One game involves just the letters on a license plate. As your turn arrives, you “get” the next car that passes you. If the car’s tags contain fewer than three letters, it doesn’t count, and you wait for the next car whose tag contains at least three letters. If it contains more than three letters, you get the first three letters.

The goal is to create the longest word you can come up with using the letters in the exact order from the tag.

Your score is tabulated by the total number of letters in your word. And if you use the letters consecutively, you get a three-point bonus. Here are some examples:

The tag reads CMT123. I can spell the word “placement” for a total of nine points.

UGL123 might prompt me to choose “ugly” for four points and the bonus of three points for using the letters UGL consecutively for a total of seven. It might be tempting to jump to the word “ugly,” but an extra moment of thinking leads me instead to the word “unglamorous” for a score of eleven.

You can boost your score by adding an “s” to pluralize nouns or “ed” or “ing” to verbs. Using the UGL example above, I could have added “ly” to change the adjective to an adverb and gain two more points.

If it’s your turn and you are unable to come up with any word, your opponent has the opportunity to steal your turn. I recall being soundly beaten in this game once when my turn presented a license tag with AAA as its letters. When I failed to produce a word, my car partner shouted, “ABRACADABRA!”  So remember that word with not just three As, or four, but five!

Some of the standard Scrabble rules apply: You aren’t allowed to spell proper nouns, abbreviations, hyphenated words, foreign words, or contractions.

This is a “just for fun” game. No official dictionary or online assistance is permitted! Timing can be as flexible or as rigid as you decide to make it. I’d suggest no more than a minute per turn.

The scorekeeper, of course, needs to be someone other than the driver. This is a fun and educational game that helps kids learn how to spell, to think, to be creative, to engage in language skills, and includes a math lesson for the scorekeeper. And it’s free.

So yes, I play this game in my head as I drive. And even though I’m the only player and there’s nothing to win, I still get upset when I get a tag with something like JXQ123. Hey, if you come up with a word using JXQ, be sure to let me know.


Harvard Newsletter on brain games


What Language Are You Speaking?


Sometimes I’m yanked back to my Western Pennsylvania roots without warning. This occurred yesterday when I saw a Facebook post of a friend from my hometown and high school.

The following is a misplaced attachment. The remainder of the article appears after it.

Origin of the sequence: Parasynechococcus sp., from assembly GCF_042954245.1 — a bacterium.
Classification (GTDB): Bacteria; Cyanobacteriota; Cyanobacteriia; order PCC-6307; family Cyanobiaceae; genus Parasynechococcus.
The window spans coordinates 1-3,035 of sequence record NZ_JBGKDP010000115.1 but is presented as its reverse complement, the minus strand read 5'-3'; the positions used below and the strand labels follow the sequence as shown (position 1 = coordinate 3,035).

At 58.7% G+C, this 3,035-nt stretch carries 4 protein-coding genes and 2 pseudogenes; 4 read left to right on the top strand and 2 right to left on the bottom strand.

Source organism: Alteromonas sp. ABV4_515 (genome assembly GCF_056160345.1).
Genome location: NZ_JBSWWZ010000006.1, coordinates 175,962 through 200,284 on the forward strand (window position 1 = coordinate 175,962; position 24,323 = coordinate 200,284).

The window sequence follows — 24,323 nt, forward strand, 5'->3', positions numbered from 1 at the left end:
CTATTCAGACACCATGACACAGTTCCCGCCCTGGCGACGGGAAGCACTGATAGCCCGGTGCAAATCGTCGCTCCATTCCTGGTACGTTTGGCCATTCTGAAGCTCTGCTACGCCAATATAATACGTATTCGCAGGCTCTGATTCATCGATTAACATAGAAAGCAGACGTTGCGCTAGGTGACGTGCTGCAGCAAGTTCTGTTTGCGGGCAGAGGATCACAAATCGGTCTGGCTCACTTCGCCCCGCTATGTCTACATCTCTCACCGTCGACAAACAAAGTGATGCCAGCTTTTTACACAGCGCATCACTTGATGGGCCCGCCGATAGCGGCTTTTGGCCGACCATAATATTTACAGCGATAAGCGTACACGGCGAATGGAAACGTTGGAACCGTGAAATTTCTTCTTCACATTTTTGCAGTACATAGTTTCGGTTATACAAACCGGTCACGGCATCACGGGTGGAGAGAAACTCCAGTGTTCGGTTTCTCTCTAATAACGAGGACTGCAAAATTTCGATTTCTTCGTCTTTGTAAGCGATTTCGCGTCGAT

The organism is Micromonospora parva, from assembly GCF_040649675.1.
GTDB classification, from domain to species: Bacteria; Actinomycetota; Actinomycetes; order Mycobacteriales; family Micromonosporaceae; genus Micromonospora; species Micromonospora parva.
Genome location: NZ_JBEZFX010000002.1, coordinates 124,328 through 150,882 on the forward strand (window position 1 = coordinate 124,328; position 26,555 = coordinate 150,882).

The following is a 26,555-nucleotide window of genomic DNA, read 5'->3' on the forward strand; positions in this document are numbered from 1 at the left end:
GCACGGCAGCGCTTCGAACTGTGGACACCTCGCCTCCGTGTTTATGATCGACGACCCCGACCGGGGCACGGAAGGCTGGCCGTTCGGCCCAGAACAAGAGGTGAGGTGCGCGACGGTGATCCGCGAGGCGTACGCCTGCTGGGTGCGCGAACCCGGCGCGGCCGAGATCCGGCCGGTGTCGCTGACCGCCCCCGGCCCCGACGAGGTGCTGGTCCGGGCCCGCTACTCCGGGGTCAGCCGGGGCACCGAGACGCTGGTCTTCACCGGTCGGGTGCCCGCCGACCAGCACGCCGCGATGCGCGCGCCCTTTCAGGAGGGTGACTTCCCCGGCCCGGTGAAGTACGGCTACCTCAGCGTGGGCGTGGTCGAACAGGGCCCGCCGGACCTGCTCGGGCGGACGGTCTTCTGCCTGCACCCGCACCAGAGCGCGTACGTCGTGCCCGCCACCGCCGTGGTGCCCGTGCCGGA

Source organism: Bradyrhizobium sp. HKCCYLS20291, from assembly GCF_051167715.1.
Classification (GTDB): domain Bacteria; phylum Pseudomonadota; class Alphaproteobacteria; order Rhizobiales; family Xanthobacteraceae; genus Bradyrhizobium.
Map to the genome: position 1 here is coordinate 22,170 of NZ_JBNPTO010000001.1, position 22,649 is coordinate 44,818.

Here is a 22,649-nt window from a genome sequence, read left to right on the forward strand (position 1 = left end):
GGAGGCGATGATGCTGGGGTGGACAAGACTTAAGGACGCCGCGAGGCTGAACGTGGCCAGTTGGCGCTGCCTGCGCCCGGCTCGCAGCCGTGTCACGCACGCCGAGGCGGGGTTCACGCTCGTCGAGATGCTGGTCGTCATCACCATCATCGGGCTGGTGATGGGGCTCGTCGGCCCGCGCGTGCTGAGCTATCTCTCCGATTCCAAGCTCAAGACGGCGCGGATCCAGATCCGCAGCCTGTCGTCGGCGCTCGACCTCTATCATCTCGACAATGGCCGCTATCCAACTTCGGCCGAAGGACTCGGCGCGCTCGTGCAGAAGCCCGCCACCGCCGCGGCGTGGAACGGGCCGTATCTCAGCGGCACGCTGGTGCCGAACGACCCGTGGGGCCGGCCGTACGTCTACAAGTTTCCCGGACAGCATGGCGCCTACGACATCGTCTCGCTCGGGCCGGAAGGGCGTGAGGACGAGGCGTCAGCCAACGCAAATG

This friend must be one of the nicest men on God’s earth. I don’t believe he has a mean bone in his body. His posts center on his family, friends, nature, and history. But apparently some awful memories from high school caused him to post another guy’s profile picture with the label “jagoff” across it.

I knew the other guy since he was just a year older than we are and lived in the same town. But I had no idea he was a high school bully because he came from a nice family; his mom was a beautiful, gentle spirit.

Oh, and by the way, just what IS a jagoff? I was unfamiliar with the term and had to look up the definition before penning this post. It seems that many people consider it a “clean” version of a similar-sounding vulgar word, much like how some folks substitute friggin’ for the F-word.

But it appears the true origin is from the Scots-Irish verb jag, meaning to irritate another. The word appears to have originated in Western Pennsylvania (in particular Pittsburgh) but some websites note that Chicago claims the term as its own.

The Oxford English Dictionary added jagoff as a word in 2016, defining it as an “irritating or contemptible person.”

Barbara Johnstone, American Professor of rhetoric and linguistics at Carnegie Mellon University in Pittsburgh, authored a book titled “Speaking Pittsburghese: The Story of a Dialect.” Johnstone became fascinated by the seemingly constant focus that Pittsburghers have on their own dialect.

She asserts that the early settlers in Pittsburgh were from Northern Ireland or Scotland and that had a profound effect on the development of the local language. For instance, the PA word yinz (rhymes with wins) is a perfect example. It means you in the plural version, as in, “Are yinz about tired of social distancing?”

English first-person pronouns are very clear as to meaning I / me / my / we / us / our. But second-person pronouns in English are less clear: you / your / yours Because YOU can mean one person or many. The Scots-Irish form for the second-person pronoun meaning multiple people was you ones or yous ones. That ended up being shortened to younz or yinz.

Johnstone maintains that most Pennsylvanians who use this term consider it a single word, not a contraction. Compare it to the Southern version of y’all, a contraction meaning “you all” or all of you people.

When I was 19, I moved temporarily to Santa Barbara for eighteen months. I remember being teased incessantly for my accent by my California co-workers. When I left PA for good in my early 20s, I was determined to leave my Pittsburgh accent and peculiar PA words behind. Who knew by 2020 it would be fashionable and a topic of endless fixation?!

And as for why my friend termed his former nemesis a jagoff, he noted that the guy had slammed his head into a bus window on a ride home from football practice.

Can yinz agree that this was indeed a contemptible act?


Chicago’s claim to the term

Hilarious YouTube video about jagoff supposedly from Johnstown, PA (9 miles from my hometown!) Look to the left at the opening shot for a Johnstown sign.